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Khabib Nurmagomedov v Anthony Pettis

First it was Tony Ferguson, then it was Max Holloway, and now Iaquinta will step in to face Nurmagomedov for the lightweight title on Saturday night.

It’s not the fight the fans wanted, and it’s probably not going to be much of a fight at all, given Khabib has an unblemished 25-fight record and Iaquinta has only fought once in three years.

The American is dangerous standing up, but Khabib showed against Edson Barboza in December that he can take an elite striker down to the mat at will and batter him.

Beating the Russian has proven impossible to date for fighters who have had full camps, so Iaquinta has little to no chance on just a day’s notice.

The Eagle will dominate this fight, land a takedown and use his relentless ground game to secure an easy win by stoppage.

Khabib to win by KO/TKO/Disqualification
{{::outcome.FormattedDecimal}} {{::outcome.Numerator}}/{{::outcome.Denominator}} 11/8

Rose Namajunas v Joanna Jedrzejczyk

This fight has the potential to be an absolute cracker, and it needs to be in order to save the card after Holloway’s withdrawal.

After pulling off a major upset by taking the women’s strawweight belt from long-time champion Jedrzejczyk last November, Namajunas has to do it all over again on Saturday night.

Few expected the American to spoil Jedrzejczyk’s unblemished 14-fight record, never mind stop her in the first round, but she was clearly the sharper, more powerful striker on the night.

The Pole has revealed how much she struggled during a difficult weight cut last time, though, and looks to be in much better shape now.

Jedrzejczyk probably took Namajunas lightly at UFC 217, and will likely fight a much more tactical fight this time around.

When the 30-year-old is at her best she’s arguably the best striker in the entire UFC. If she fights on the outside and uses her strong clinch game, she’ll win.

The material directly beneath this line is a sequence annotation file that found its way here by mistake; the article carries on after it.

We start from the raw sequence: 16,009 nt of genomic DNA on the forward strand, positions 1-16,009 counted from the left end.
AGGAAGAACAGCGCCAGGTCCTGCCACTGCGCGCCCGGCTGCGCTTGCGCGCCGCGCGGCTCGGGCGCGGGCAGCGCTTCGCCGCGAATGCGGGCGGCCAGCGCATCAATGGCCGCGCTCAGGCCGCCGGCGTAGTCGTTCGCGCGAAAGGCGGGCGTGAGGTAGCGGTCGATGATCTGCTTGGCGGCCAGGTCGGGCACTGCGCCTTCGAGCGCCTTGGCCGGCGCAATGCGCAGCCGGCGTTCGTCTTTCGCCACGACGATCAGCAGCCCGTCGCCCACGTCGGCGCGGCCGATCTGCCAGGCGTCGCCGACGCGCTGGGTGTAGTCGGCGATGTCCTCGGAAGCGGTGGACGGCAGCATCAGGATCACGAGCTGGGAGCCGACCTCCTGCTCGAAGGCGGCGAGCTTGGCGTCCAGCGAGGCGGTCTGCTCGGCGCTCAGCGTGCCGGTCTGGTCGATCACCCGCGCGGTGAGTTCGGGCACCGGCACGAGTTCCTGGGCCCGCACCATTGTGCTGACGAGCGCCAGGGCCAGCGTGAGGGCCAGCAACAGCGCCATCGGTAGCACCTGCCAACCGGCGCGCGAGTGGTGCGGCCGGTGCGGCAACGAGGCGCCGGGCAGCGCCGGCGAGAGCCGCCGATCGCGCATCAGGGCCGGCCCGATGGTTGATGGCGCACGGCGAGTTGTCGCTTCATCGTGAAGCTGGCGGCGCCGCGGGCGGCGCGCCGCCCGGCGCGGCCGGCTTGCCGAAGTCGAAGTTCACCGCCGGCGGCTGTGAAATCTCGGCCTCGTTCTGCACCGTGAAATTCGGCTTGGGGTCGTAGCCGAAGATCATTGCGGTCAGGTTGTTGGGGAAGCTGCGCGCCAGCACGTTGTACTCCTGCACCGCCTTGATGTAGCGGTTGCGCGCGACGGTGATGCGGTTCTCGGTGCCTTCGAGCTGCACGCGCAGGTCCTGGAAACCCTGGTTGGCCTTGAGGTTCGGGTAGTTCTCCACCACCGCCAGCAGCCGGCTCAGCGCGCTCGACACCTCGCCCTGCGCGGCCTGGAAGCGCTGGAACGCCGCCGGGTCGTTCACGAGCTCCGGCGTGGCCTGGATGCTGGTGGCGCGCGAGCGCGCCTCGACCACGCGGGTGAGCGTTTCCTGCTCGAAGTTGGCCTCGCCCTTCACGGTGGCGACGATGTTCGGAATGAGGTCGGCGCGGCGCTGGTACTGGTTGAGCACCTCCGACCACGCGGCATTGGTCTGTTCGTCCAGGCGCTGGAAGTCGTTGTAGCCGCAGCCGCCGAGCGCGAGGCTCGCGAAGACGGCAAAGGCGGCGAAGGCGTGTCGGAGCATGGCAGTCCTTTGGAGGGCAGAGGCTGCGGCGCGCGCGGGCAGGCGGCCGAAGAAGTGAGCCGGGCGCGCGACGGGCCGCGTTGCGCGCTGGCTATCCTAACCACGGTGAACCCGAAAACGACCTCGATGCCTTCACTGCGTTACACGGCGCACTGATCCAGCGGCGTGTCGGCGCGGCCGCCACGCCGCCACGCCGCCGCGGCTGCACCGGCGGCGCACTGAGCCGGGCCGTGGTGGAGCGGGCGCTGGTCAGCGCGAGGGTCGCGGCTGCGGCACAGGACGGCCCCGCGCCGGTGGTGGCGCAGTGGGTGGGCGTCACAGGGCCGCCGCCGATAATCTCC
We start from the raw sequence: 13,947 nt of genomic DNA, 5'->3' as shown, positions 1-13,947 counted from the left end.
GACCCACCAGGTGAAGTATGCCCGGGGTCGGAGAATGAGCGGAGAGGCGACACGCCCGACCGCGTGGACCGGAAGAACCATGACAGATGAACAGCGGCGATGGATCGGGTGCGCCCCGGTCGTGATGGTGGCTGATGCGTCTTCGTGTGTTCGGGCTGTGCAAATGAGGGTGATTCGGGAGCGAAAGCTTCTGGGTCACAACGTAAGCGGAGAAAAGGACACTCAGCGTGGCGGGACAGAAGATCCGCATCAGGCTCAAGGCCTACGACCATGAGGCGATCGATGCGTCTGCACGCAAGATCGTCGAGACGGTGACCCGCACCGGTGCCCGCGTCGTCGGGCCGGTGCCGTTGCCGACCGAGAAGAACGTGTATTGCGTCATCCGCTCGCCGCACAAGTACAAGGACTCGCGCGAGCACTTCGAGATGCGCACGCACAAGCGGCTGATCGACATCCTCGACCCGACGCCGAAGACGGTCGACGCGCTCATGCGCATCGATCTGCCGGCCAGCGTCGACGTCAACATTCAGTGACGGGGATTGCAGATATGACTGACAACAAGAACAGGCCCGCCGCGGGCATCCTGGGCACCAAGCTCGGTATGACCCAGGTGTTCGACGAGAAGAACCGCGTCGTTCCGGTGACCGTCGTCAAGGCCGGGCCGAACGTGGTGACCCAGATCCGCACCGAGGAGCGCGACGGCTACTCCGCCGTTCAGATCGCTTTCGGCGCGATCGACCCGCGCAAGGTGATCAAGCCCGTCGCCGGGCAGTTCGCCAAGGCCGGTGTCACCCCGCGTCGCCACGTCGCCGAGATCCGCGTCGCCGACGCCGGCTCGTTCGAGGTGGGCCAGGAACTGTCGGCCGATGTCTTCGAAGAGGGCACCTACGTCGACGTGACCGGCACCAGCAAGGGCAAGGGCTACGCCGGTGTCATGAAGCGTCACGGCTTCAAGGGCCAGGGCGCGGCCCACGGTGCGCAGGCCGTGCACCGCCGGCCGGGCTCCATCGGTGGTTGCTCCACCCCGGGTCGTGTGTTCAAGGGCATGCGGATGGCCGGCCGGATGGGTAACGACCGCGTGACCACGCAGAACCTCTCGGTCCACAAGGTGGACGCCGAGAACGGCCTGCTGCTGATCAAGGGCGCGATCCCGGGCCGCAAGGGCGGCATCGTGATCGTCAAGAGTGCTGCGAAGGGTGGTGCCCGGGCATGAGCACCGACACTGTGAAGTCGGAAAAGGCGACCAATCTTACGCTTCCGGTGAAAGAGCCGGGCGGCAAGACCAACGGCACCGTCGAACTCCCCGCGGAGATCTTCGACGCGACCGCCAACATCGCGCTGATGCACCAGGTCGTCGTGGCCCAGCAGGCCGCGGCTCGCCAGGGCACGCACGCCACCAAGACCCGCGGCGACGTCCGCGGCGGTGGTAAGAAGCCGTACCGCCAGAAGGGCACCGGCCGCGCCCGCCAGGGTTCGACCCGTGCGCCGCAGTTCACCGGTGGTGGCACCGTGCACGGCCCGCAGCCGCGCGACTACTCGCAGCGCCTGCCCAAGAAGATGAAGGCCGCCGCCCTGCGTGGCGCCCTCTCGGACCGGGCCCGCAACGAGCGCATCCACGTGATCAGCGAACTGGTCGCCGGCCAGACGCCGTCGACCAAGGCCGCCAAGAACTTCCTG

Jedrzejczyk to win
{{::outcome.FormattedDecimal}} {{::outcome.Numerator}}/{{::outcome.Denominator}} 4/5

Renato Moicano v Calvin Kattar

Moicano lost his unbeaten 12-fight record with a submission defeat to Brian Ortega last July, and the Brazilian now faces another tricky opponent in Kattar.

The American has won 10 fights in a row and is 2-0 in the UFC, having beaten Andre Fili by decision on debut last July and stopped Shane Burgos in January.

Kattar could earn a shot at a top-five opponent with another win like his last and, although Moicano is a good all-round fighter, the 30-year-old’s slight striking edge should be enough to earn him the victory.

Kattar’s an excellent boxer who makes up for his lack of power with movement and hand speed, and a decision win for the Massachusetts resident looks the likeliest outcome on Saturday.

Kattar to win on points
{{::outcome.FormattedDecimal}} {{::outcome.Numerator}}/{{::outcome.Denominator}} 13/8

Al Iaquinta v Paul Felder

This lightweight clash has gone under the radar, but it could be the fight of the night between two men who like to go toe-to-toe.

Iaquinta is on a five-fight winning streak but has only fought once in three years, while Felder has won three in a row, the last of which was a TKO over Charles Oliveira in December.

Ragin’ Al is the more polished fighter of the two, and also has the more impressive CV with victories over Jorge Masvidal, Joe Lauzon and Kevin Lee since February 2014.

He’s a step up in competition for Felder, who excels at using elbows up close but might struggle to get inside against a clean striker like Iaquinta.

It’s a shame that much of Iaquinta’s prime has been wasted by contract disputes with the UFC, but Saturday night is a chance for him to remind everyone just how good he is.

In a close bout, the 30-year-old’s class should come through and earn him the win.

Iaquinta to win
{{::outcome.FormattedDecimal}} {{::outcome.Numerator}}/{{::outcome.Denominator}} 4/5